So what’s an alternative?
Two words: Portable rig. If you don’t have access to an indoor space, consider an engineered free-standing portable rig! They can be set up in your lovely forest, park, or back yard with the help of a few friends and dismantled later, all without any damage to those trees. Most importantly, these rigs are built for aerial uses – the manufacturers spent years designing and testing them before making them available on the market. They’re easily available through the companies’ websites (hello Interweb!), and well worth the investment, between $2000 – $3000 USD. That’s cheaper than hiring an arborist and far cheaper than hospitalization, spinal rehab, law suits, or funerals.
If you’ve made it this far through this blog, I’ll finish off with a personal experience:
Several years ago, a large tree in my parents’ yard sheared in half during a wind storm (just wind, not a lightning strike). This tree appeared to be perfectly healthy from the outside, lots of leafy branches, and no apparent damage that we could see prior to the storm. After it was torn apart by the wind, we saw that the trunk was badly rotted out and completely hollow. All that was left was a thin ring of wood 2-3 inches thick. Half of the tree is still standing years later and it’s still growing lots of leaves and fruit every year as if nothing had happened, but there’s a massive gaping hole in the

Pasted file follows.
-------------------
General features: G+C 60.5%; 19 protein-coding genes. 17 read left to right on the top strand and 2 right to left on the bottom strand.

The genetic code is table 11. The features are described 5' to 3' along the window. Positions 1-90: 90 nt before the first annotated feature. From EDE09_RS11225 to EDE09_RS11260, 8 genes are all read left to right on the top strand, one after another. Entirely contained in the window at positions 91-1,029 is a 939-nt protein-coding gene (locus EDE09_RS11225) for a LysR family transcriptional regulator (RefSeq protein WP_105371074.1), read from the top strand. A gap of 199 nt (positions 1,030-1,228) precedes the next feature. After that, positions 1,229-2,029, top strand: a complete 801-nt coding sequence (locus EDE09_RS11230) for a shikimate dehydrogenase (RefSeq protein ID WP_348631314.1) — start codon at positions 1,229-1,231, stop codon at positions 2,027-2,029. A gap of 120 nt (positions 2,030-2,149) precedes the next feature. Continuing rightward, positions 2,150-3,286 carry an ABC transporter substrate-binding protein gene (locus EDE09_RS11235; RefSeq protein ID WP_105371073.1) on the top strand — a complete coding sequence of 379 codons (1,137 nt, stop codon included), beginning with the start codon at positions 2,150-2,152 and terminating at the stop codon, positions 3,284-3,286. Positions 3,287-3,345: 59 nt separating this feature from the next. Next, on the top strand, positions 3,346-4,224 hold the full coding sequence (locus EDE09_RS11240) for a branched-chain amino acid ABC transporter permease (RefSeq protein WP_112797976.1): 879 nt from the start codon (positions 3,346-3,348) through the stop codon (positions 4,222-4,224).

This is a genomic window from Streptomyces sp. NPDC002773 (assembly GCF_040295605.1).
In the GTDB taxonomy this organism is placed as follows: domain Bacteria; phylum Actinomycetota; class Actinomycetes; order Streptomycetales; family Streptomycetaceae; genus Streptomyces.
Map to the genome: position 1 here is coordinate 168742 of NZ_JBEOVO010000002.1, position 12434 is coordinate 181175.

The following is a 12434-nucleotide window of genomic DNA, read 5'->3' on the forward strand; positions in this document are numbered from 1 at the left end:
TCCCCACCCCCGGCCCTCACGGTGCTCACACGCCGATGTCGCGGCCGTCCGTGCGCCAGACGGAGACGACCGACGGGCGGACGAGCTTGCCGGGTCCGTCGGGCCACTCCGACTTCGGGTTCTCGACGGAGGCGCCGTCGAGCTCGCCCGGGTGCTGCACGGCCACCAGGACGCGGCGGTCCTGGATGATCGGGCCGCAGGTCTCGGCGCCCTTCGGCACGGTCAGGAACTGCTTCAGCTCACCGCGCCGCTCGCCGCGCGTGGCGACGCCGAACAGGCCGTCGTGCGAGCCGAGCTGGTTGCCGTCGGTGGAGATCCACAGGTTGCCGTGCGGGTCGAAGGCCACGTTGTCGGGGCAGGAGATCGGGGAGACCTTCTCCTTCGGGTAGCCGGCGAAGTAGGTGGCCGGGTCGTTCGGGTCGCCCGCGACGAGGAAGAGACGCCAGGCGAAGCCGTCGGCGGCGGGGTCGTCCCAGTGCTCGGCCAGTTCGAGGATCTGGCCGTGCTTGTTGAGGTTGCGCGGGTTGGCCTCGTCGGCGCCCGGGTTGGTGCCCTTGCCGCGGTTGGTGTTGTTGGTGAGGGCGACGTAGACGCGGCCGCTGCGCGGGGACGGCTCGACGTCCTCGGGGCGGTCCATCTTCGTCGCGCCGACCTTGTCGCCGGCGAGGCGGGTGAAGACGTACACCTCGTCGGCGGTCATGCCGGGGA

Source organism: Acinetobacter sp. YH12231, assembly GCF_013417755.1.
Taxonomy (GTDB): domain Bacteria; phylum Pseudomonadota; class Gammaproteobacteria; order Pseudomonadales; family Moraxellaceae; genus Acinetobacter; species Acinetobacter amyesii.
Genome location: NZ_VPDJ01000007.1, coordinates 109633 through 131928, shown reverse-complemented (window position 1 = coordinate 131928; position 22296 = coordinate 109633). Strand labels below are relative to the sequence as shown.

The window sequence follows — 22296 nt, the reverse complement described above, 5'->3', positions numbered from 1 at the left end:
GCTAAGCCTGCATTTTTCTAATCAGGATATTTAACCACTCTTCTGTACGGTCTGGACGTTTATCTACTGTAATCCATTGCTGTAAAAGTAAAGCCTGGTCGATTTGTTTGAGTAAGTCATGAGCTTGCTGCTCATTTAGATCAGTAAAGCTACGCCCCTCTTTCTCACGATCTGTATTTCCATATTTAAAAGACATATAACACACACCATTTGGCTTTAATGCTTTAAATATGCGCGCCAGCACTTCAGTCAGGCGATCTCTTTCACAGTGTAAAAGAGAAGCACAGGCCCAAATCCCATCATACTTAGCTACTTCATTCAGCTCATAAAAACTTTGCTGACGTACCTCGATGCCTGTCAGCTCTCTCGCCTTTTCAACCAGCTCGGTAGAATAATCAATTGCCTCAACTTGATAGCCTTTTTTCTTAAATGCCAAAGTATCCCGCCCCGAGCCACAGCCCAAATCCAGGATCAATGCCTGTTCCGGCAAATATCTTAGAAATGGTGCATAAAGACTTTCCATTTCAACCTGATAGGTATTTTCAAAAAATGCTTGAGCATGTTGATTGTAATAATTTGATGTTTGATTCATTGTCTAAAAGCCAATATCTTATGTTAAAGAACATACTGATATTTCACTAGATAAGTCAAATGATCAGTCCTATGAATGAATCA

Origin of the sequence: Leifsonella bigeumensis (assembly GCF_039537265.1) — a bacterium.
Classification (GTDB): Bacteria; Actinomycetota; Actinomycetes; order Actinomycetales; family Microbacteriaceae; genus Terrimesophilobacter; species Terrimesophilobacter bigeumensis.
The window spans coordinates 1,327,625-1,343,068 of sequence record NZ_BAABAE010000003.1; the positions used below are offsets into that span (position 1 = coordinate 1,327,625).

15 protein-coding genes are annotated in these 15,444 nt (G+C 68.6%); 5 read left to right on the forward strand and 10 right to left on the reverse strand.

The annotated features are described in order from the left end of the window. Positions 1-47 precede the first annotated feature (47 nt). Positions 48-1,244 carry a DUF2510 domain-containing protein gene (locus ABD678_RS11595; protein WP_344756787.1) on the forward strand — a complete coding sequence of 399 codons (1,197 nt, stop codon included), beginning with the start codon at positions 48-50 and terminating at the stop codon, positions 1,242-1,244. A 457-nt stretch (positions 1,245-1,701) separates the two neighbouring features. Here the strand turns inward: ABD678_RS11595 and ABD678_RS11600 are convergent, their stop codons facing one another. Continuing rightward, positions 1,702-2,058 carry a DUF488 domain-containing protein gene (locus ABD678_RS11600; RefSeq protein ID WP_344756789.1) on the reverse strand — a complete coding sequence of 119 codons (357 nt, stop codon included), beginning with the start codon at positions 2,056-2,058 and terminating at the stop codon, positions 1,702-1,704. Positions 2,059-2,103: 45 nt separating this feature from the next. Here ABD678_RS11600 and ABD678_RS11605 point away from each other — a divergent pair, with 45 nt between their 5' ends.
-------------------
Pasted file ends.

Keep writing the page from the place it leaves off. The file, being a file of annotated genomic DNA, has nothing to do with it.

trunk where it sheared apart. I am infinitely glad I’d never tried to climb this tree, never mind rig an aerial apparatus. There’s no way I could’ve known the tree was completely rotted out just from looking at it. I would’ve been trusting my life to a large wooden drinking straw. There’s no way in hell I’m taking that kind of chance with my own life and I sincerely hope none of my students and fellow aerialists would either. After seeing that, I’m sticking with rigging only on engineered and tested structures. I’ll admire the trees from below on the ground and think about that hypothetical half-ton squirrel. I think I’ll name him Nigel. Yes, Nigel the Half-Ton Squirrel. He’s my new aerial safety mascot.
Be safe, aerial friends!
Written by: Liz Cooper – Aerial Instructor at Monica’s Danz Gym
For more information check out Steven Santos of Simply Circus’s detailed description pdf.
Images: Adobe Stock & flamingfun.com